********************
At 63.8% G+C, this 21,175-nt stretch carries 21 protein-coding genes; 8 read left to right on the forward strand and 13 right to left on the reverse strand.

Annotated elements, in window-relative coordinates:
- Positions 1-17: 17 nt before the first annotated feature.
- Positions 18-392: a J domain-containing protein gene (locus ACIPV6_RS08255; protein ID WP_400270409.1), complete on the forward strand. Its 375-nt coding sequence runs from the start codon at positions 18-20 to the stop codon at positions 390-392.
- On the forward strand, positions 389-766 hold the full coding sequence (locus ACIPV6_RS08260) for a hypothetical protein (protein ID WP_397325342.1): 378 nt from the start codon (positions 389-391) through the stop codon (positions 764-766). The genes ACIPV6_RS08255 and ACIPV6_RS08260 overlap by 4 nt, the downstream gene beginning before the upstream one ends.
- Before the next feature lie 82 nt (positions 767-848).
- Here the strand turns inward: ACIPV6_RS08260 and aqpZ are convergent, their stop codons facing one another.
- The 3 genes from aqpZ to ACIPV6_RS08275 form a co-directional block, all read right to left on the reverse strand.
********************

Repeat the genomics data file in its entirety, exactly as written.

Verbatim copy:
At 63.8% G+C, this 21,175-nt stretch carries 21 protein-coding genes; 8 read left to right on the forward strand and 13 right to left on the reverse strand.

Annotated elements, in window-relative coordinates:
- Positions 1-17: 17 nt before the first annotated feature.
- Positions 18-392: a J domain-containing protein gene (locus ACIPV6_RS08255; protein ID WP_400270409.1), complete on the forward strand. Its 375-nt coding sequence runs from the start codon at positions 18-20 to the stop codon at positions 390-392.
- On the forward strand, positions 389-766 hold the full coding sequence (locus ACIPV6_RS08260) for a hypothetical protein (protein ID WP_397325342.1): 378 nt from the start codon (positions 389-391) through the stop codon (positions 764-766). The genes ACIPV6_RS08255 and ACIPV6_RS08260 overlap by 4 nt, the downstream gene beginning before the upstream one ends.
- Before the next feature lie 82 nt (positions 767-848).
- Here the strand turns inward: ACIPV6_RS08260 and aqpZ are convergent, their stop codons facing one another.
- The 3 genes from aqpZ to ACIPV6_RS08275 form a co-directional block, all read right to left on the reverse strand.